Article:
Origin Stories: Bluetooth


Here follows a story so surreal it's hard to believe it's true:

Once upon a time the King of Denmark was Harald Blåtand, or Harald I. His family's rule was more like a dynasty. Born in 910CE (or thereabouts), he ruled Denmark and its expanding empire for decades. 

In the legends passed down since, King Harald was always known for his ability to bring together leaders to non-violently negotiate. To discuss, share information, and, crucially, commuicate across boundaries -- particularly in the expansion and unification of Norway and Denmark in this era.

A thousand years later (literally!) -- in the depths of the 1990's -- several tech giants were developing short-range wireless communication models. Back in the days of brightly-colored iMacs and cell phones without cameras, Nokia, Intel, and Ericsson (among others) were creating tools to transfer information packets from phones to PCs and back without cords and cables.

At a meeting -- in Sweden -- some designers and engineers got together to talk about this concept. One of the developers wanted a better name for the project than MC-Link or Biz-RF. So in his presentation he gave the new model a codename inspired by this ancienct communication king. A fun, silly codename and literal translation of Blåtand: Bluetooth.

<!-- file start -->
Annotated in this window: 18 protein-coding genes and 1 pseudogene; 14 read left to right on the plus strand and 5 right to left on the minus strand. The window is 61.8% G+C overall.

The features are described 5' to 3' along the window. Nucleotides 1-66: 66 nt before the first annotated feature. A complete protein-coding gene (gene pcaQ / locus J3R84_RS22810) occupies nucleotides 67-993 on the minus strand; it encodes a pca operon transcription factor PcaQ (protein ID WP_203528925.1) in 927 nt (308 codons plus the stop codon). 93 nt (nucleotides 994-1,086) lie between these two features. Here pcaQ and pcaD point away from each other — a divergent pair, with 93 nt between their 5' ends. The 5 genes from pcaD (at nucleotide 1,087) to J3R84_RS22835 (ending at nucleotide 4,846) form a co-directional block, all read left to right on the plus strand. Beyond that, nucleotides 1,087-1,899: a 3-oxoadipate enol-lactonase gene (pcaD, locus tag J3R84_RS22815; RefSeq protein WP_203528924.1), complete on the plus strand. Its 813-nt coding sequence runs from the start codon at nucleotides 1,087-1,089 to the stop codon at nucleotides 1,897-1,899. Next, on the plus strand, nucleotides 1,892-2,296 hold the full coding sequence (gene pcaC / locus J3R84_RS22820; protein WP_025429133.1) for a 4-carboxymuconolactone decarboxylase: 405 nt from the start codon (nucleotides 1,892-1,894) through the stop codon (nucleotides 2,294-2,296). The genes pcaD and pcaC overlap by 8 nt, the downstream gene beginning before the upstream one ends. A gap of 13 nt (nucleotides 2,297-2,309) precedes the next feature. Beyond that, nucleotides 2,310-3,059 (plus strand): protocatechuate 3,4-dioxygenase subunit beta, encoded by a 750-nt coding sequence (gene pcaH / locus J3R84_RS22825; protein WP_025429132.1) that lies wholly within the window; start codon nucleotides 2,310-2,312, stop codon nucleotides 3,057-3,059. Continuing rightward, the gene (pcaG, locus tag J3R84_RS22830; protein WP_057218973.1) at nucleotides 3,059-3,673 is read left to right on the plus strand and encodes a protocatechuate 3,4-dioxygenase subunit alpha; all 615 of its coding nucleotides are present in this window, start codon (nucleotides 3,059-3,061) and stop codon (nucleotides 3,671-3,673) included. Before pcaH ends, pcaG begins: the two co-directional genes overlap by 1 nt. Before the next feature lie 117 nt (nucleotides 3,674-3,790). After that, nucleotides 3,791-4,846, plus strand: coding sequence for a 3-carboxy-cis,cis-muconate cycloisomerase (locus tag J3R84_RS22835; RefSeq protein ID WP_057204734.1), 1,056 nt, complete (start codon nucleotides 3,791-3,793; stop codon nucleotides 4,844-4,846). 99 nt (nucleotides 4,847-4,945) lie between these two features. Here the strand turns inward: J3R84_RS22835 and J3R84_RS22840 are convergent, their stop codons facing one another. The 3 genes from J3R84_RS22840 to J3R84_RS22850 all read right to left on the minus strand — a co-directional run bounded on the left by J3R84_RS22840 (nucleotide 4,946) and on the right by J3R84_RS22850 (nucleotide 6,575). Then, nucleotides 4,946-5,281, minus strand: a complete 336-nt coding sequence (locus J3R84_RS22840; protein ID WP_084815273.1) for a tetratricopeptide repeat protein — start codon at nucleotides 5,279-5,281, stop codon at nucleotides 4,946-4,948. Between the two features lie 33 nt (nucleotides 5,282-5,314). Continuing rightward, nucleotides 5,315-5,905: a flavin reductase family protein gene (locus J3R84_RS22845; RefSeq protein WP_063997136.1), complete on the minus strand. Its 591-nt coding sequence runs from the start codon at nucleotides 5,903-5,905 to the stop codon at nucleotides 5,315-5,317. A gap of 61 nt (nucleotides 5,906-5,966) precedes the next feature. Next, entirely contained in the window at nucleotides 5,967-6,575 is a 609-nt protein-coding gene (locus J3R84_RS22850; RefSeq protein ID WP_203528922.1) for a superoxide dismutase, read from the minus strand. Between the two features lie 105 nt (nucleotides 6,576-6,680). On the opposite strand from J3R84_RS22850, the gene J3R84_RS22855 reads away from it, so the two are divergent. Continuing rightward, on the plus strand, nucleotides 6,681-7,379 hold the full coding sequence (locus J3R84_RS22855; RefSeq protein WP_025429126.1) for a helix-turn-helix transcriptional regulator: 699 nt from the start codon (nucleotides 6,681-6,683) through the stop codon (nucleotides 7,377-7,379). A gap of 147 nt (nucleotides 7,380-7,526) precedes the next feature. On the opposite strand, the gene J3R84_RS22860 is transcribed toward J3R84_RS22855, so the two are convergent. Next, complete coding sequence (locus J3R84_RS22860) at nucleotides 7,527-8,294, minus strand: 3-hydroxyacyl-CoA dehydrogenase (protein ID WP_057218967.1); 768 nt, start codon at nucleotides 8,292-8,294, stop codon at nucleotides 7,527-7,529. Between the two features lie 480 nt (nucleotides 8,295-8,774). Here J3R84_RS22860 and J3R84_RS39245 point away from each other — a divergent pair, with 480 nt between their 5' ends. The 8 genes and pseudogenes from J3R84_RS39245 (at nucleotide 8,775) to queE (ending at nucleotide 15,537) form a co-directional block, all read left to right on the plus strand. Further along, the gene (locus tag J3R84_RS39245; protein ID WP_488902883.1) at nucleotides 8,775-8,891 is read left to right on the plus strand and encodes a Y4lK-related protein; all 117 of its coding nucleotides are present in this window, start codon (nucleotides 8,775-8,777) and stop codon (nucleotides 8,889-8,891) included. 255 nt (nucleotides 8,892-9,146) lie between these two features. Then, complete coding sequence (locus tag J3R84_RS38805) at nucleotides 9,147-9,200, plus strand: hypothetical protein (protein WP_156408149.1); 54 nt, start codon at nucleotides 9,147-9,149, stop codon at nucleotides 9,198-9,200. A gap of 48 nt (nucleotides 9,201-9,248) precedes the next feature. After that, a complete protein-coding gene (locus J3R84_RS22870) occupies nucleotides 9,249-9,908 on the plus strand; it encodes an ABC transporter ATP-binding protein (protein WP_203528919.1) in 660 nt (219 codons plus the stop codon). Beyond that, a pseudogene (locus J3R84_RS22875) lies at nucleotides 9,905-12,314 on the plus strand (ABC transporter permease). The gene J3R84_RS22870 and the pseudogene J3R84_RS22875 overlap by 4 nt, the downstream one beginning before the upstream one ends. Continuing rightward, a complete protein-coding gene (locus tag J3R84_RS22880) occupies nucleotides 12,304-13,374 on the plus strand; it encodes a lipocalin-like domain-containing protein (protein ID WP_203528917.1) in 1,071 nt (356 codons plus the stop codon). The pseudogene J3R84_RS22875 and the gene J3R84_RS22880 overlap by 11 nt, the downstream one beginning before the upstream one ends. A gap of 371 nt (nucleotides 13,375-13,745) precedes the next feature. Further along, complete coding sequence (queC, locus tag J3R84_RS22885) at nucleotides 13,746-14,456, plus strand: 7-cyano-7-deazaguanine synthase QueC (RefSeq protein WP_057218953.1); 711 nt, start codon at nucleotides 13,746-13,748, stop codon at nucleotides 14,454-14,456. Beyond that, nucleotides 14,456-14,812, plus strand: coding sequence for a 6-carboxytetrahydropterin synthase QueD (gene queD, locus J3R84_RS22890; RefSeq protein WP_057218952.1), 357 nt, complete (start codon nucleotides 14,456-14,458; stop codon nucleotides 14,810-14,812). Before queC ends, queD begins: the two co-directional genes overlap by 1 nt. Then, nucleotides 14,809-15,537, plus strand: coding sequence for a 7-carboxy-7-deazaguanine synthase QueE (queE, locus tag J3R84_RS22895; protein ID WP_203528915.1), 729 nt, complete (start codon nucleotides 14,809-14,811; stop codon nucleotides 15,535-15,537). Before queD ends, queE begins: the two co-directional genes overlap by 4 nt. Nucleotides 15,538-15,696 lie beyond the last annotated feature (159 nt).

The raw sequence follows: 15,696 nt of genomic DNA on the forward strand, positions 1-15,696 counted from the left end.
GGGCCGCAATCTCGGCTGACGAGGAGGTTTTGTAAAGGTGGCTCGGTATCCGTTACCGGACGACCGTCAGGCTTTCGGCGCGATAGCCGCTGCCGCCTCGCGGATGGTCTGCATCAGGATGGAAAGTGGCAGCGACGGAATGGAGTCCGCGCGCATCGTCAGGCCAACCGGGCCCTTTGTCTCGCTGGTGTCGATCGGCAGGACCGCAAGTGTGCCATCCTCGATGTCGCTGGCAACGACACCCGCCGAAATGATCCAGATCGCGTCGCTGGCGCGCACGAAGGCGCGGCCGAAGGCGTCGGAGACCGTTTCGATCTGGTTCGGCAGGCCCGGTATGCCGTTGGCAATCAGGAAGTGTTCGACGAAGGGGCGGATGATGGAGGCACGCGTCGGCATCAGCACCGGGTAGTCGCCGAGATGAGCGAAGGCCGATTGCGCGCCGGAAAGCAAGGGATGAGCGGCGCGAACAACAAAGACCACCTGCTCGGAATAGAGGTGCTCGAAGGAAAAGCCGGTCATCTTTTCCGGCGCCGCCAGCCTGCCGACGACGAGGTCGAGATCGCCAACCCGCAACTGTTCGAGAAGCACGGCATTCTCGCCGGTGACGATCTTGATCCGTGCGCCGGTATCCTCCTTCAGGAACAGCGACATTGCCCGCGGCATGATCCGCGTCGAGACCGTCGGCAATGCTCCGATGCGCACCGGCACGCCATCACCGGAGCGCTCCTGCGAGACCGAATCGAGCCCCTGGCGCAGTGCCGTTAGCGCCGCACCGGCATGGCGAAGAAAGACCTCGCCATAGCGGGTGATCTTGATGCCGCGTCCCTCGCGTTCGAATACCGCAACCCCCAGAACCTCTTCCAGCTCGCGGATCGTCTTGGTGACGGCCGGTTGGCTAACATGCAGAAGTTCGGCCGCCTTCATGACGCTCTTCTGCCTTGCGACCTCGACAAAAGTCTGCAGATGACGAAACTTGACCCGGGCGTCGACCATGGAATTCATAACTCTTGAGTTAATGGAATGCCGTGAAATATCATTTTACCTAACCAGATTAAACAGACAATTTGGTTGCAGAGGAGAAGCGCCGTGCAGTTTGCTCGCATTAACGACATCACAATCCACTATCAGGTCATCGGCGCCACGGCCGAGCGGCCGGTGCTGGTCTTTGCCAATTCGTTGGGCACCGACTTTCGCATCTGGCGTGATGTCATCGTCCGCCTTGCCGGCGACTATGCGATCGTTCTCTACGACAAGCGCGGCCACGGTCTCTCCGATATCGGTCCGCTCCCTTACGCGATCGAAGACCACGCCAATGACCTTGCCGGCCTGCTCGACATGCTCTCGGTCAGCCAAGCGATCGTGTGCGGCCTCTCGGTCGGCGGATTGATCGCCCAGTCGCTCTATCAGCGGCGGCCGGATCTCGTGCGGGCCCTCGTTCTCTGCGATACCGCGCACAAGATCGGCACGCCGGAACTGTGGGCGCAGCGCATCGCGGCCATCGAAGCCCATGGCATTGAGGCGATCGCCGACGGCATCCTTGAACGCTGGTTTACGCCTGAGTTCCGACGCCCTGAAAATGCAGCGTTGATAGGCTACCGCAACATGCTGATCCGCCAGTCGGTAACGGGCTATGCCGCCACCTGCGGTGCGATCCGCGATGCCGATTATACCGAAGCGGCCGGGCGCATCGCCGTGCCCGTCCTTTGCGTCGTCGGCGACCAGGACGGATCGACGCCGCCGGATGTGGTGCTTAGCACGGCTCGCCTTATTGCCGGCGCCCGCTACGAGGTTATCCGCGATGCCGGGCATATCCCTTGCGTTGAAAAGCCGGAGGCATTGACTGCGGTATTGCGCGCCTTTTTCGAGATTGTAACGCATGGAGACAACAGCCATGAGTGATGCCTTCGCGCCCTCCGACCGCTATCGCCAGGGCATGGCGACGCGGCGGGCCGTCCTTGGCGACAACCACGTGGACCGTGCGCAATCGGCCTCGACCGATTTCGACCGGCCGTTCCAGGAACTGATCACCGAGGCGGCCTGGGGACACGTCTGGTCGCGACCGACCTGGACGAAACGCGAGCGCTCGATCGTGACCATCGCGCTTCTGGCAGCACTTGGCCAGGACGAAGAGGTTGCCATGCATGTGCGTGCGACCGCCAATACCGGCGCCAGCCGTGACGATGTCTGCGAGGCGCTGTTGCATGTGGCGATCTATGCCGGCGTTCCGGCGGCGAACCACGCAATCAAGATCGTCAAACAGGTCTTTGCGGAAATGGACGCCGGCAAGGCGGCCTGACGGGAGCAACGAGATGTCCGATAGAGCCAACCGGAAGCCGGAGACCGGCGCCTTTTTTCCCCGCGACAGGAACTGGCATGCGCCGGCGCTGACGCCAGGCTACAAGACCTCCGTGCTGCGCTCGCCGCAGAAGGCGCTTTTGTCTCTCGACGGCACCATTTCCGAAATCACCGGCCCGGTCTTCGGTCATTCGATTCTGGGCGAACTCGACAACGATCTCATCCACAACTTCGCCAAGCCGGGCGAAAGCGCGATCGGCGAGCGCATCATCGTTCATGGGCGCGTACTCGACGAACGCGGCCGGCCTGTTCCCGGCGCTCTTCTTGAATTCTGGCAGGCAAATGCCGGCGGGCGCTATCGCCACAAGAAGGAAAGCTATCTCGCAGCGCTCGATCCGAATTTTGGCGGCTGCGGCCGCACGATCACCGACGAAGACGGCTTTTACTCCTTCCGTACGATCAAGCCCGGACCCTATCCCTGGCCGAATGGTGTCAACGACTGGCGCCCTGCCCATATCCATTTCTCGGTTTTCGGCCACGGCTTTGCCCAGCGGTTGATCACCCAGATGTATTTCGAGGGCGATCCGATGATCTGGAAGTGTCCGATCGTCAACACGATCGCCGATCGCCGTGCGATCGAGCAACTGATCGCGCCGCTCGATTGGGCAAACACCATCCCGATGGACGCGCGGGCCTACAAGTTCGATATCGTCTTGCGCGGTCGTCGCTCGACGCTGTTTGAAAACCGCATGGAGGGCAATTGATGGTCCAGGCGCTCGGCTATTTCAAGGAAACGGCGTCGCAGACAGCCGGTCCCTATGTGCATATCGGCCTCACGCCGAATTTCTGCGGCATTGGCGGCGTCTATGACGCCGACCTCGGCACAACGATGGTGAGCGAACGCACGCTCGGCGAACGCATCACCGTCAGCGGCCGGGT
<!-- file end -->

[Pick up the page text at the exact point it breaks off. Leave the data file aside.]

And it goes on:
In the presentation, the developers even included ancient stone memorials depicting King Harald. (Naturally, the images were photoshopped to show Harald holding a cell phone...) Jim Kardach, one of the developers, tells the fuller story -- complete with screenshots of the original King Harald-inspired PowerPoint slides over on EETimes.

The borrowed name Bluetooth was meant to be a placeholder until something official came together. But when this close-range tech was ready for market, the name Bluetooth caught on like wildfire. It's the name we still use for the interface which connects keyboards, mice, cell phones, and other devices the world over.

Best of all, though, that tell-tale Bluetooth icon on your desktop is his, too. The pointy, hatchmark symbol we associate with easy, painless information sharing across hundreds of languages and file types is the result of merging the Old Norse runic symbols for 'H' and 'B'.

Not only is Harald's legacy of open communication alive and well, but his initials, in a long dead language, still mark this practice for billions of people everyday. Now that's living beyond the grave.



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